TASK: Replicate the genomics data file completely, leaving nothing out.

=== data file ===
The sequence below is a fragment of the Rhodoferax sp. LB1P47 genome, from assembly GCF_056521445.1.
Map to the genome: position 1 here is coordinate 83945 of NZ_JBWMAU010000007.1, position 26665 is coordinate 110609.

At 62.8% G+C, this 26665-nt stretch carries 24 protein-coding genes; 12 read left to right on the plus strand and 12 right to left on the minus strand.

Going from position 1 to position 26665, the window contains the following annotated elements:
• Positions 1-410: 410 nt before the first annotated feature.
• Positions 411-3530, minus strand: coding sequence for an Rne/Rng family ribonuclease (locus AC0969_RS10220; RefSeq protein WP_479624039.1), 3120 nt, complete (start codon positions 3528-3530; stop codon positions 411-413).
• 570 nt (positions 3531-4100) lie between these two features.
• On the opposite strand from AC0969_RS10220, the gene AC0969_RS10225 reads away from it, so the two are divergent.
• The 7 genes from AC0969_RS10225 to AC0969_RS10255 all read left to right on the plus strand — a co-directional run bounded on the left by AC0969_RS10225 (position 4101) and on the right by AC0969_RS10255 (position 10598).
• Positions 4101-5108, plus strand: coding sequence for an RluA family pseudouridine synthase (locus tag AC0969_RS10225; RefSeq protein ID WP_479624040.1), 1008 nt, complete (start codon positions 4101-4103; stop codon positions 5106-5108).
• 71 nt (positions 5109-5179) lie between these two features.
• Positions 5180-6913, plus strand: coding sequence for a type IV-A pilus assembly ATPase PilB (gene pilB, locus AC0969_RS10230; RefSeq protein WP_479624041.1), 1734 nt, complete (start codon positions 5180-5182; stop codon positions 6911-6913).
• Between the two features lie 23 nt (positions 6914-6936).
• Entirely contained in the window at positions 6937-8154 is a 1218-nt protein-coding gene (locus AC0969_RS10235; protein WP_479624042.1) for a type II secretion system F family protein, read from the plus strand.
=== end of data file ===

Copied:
The sequence below is a fragment of the Rhodoferax sp. LB1P47 genome, from assembly GCF_056521445.1.
Map to the genome: position 1 here is coordinate 83945 of NZ_JBWMAU010000007.1, position 26665 is coordinate 110609.

At 62.8% G+C, this 26665-nt stretch carries 24 protein-coding genes; 12 read left to right on the plus strand and 12 right to left on the minus strand.

Going from position 1 to position 26665, the window contains the following annotated elements:
• Positions 1-410: 410 nt before the first annotated feature.
• Positions 411-3530, minus strand: coding sequence for an Rne/Rng family ribonuclease (locus AC0969_RS10220; RefSeq protein WP_479624039.1), 3120 nt, complete (start codon positions 3528-3530; stop codon positions 411-413).
• 570 nt (positions 3531-4100) lie between these two features.
• On the opposite strand from AC0969_RS10220, the gene AC0969_RS10225 reads away from it, so the two are divergent.
• The 7 genes from AC0969_RS10225 to AC0969_RS10255 all read left to right on the plus strand — a co-directional run bounded on the left by AC0969_RS10225 (position 4101) and on the right by AC0969_RS10255 (position 10598).
• Positions 4101-5108, plus strand: coding sequence for an RluA family pseudouridine synthase (locus tag AC0969_RS10225; RefSeq protein ID WP_479624040.1), 1008 nt, complete (start codon positions 4101-4103; stop codon positions 5106-5108).
• 71 nt (positions 5109-5179) lie between these two features.
• Positions 5180-6913, plus strand: coding sequence for a type IV-A pilus assembly ATPase PilB (gene pilB, locus AC0969_RS10230; RefSeq protein WP_479624041.1), 1734 nt, complete (start codon positions 5180-5182; stop codon positions 6911-6913).
• Between the two features lie 23 nt (positions 6914-6936).
• Entirely contained in the window at positions 6937-8154 is a 1218-nt protein-coding gene (locus AC0969_RS10235; protein WP_479624042.1) for a type II secretion system F family protein, read from the plus strand.